Confession: if it weren’t for this blog, I would probably subsist on quesadillas. Any time inspiration and leftovers are running low, I’ll stuff a tortilla with cheese and whatever else I can scrounge up in the vegetable crisper and call it a meal.
Quesadillas, literally queso tortillas in Spanish, originated in Mexico, along with so many other tasty things. Although my default quesadilla is stuffed with black beans and dipped in salsa, my quesadillas don’t always feature traditional Mexican flavors. And why should they? Quesadillas are just another delightful cheese-and-bread base recipe with endless flavor possibilities, like pizza, grilled cheese sandwiches and crêpes.
This quesadilla came to be when I had chopped vegetables and dip left over from my Greek farro and chickpea salad. It was lunchtime; I was hungry; there was no more salad to eat. Enter the quesadilla solution. If we’re getting real here, I’ll confess that I was probably still wearing my pajamas because I don’t get dressed until someone’s around to appreciate it.
Anyway, I pulled out my trusty cast iron skillet, shredded some cheese, and threw a tortilla on the pan. Five minutes later, I dipped a crispy corner of quesadilla into herbed yogurt dip and took a bite of one of my most delicious, blog-worthy quesadillas yet. Sweet tomatoes, filling chickpeas and salty sliced kalamata olives, sandwiched between layers of creamy cheese and crisp tortilla, became a totally satisfying one-skillet meal.
In case you want to throw together a quesadilla for dinner tonight, I thought I’d share some quesadilla tips today. Without further ado:
- Use one tortilla per quesadilla, and fold it over on itself in a half-moon shape. It’s much easier to manage than a giant, round quesadilla made with two tortillas.
- Be sure your pan is large enough to accommodate the quesadilla lengthwise, so it can get nice and toasty from end to end.
- Don’t crank up the heat too high. You want a moderate heat that will slowly melt the cheese and crisp the tortillas without scorching them. That said, make sure to cook each side long enough that they get deeply golden and most importantly, crispy. Crispiness is key.
- I like to include beans as a protein-rich filler that lightens up the cheesy-carby elements. It seems like a more well-balanced, full meal that way.
- I usually cook my tortillas in a cast iron pan without any oil, but just barely frying the outsides with a light brush of oil is a nice touch (see instructions included in the recipe below).
- For a cheesy flavor explosion like, woah, sprinkle a little bit of cheese on the outside of the quesadilla, let it melt, and then flip it so the cheese fries against the quesadilla (this is also a great trick for grilled cheese sandwiches). Repeat with the other side if you’d like. You can find more detailed instructions in my crispy mushroom, spinach and avocado quesadillas recipe.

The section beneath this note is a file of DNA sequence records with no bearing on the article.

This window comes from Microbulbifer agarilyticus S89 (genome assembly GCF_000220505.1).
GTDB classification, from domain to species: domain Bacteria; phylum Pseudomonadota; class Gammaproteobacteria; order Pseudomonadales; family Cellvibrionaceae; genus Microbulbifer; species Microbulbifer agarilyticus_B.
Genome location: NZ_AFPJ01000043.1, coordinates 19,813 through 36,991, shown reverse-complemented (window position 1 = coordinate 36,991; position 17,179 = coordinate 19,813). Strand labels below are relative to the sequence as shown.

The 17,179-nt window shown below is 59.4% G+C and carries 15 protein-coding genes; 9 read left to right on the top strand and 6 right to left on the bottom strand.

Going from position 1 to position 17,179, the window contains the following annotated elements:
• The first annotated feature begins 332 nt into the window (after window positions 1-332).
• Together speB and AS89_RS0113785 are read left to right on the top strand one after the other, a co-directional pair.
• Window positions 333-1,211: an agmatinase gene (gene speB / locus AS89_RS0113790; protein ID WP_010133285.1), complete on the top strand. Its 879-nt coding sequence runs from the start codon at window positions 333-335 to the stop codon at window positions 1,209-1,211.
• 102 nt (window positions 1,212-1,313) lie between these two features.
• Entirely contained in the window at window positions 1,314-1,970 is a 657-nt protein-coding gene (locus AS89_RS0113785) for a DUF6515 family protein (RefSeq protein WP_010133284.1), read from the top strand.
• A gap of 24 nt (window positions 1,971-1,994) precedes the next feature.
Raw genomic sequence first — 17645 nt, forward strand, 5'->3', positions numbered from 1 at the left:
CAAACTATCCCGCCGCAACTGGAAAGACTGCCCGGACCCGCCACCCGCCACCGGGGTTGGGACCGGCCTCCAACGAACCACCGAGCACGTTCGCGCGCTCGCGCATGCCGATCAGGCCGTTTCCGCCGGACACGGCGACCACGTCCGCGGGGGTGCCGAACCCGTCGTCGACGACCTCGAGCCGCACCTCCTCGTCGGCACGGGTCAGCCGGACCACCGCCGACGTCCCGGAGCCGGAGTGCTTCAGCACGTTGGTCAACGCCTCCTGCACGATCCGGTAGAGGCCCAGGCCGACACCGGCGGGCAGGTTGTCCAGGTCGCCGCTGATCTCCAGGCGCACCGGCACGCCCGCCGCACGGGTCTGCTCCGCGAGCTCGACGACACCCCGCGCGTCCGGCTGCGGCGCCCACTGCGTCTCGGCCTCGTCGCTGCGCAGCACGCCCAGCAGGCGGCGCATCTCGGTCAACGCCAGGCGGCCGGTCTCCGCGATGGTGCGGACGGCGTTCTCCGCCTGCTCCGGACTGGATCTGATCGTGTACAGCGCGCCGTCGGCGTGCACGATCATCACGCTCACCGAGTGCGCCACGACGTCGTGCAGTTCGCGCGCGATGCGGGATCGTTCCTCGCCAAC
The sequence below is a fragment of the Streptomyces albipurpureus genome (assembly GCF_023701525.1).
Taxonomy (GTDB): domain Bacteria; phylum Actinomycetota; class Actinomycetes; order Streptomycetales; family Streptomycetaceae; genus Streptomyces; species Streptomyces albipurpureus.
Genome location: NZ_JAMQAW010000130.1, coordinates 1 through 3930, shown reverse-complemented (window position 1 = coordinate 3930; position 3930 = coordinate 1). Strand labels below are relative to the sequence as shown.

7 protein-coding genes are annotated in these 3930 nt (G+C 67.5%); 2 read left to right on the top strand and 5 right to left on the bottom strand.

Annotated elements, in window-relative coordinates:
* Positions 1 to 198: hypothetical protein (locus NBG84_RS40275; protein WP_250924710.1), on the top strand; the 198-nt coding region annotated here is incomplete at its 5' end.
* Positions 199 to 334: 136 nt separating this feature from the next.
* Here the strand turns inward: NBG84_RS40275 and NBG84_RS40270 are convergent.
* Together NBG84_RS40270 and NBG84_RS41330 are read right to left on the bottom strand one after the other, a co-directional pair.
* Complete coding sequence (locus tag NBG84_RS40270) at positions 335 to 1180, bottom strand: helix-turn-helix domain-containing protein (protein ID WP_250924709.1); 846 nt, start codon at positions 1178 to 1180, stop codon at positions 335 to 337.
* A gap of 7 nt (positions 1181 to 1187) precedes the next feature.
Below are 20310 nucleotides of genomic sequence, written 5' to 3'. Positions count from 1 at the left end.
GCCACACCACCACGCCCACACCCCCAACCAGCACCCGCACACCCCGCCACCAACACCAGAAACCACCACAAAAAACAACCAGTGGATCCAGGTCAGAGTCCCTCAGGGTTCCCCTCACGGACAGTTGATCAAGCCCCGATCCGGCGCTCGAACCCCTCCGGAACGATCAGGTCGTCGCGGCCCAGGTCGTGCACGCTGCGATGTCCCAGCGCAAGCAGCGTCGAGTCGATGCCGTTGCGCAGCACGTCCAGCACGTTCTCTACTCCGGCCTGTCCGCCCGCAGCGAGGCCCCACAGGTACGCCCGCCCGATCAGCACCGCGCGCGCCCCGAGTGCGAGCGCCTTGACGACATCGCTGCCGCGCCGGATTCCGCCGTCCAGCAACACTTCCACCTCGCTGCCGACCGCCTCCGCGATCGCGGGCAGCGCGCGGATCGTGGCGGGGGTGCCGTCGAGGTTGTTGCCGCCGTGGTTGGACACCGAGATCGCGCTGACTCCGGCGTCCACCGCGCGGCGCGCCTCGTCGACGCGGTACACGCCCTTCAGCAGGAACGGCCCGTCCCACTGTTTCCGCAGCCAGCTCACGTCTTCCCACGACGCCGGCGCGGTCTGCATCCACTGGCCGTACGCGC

- 1 whole grain tortilla (use gluten-free tortillas for gluten-free quesadillas)
- 3/4 cup shredded raw farmers' cheese or Monterrey Jack cheese
- 1/4 cup cooked chickpeas, well drained
- 8 mini heirloom, cherry or grape tomatoes, sliced into thin rounds
- 7 pitted kalamata olives, sliced into thin rounds (or a sprinkle of capers or crumbled feta cheese)
- 2 tablespoons chopped red onion
- 1/2 teaspoon olive oil, for brushing
- 1 cup plain Greek yogurt
- 2 tablespoons packed fresh dill, torn into pieces
- 2 tablespoons packed fresh mint (or basil or flat-leaf parsley), torn into pieces
- 1 tablespoon olive oil
- 1 tablespoon lemon juice (about 1/2 of a large lemon)
- pinch red pepper flakes
- 1/8 teaspoon salt
- Make the dip: In a food processor or blender, combine all of the dip ingredients. Blend well, and transfer to a bowl(s) for dipping.
- Make the quesadilla(s) one at a time: heat a 10-inch skillet over medium heat. Warm one tortilla for about 30 seconds, flipping halfway. Flip once more, and sprinkle one-half of the tortilla with about half of the shredded cheese. Cover the cheese with chickpeas, tomatoes, olives, and red onion. Sprinkle the remaining cheese over the other fillings and fold over the empty side of the tortilla to enclose the fillings.
- Quickly brush the topside of the quesadilla with a light coating of olive oil, and flip it with a spatula. Let the underside of the quesadilla cook until golden and crispy, about a minute or two. Brush the topside with a light coating of olive oil, flip it and cook until the underside is golden and crispy. Flip it once more and immediately transfer it to a cutting board.
- Let the quesadilla cool for a couple minutes, then slice it into three even wedges using a sharp pizza cutter or chef's knife. Serve immediately, with a side of yogurt dipping sauce.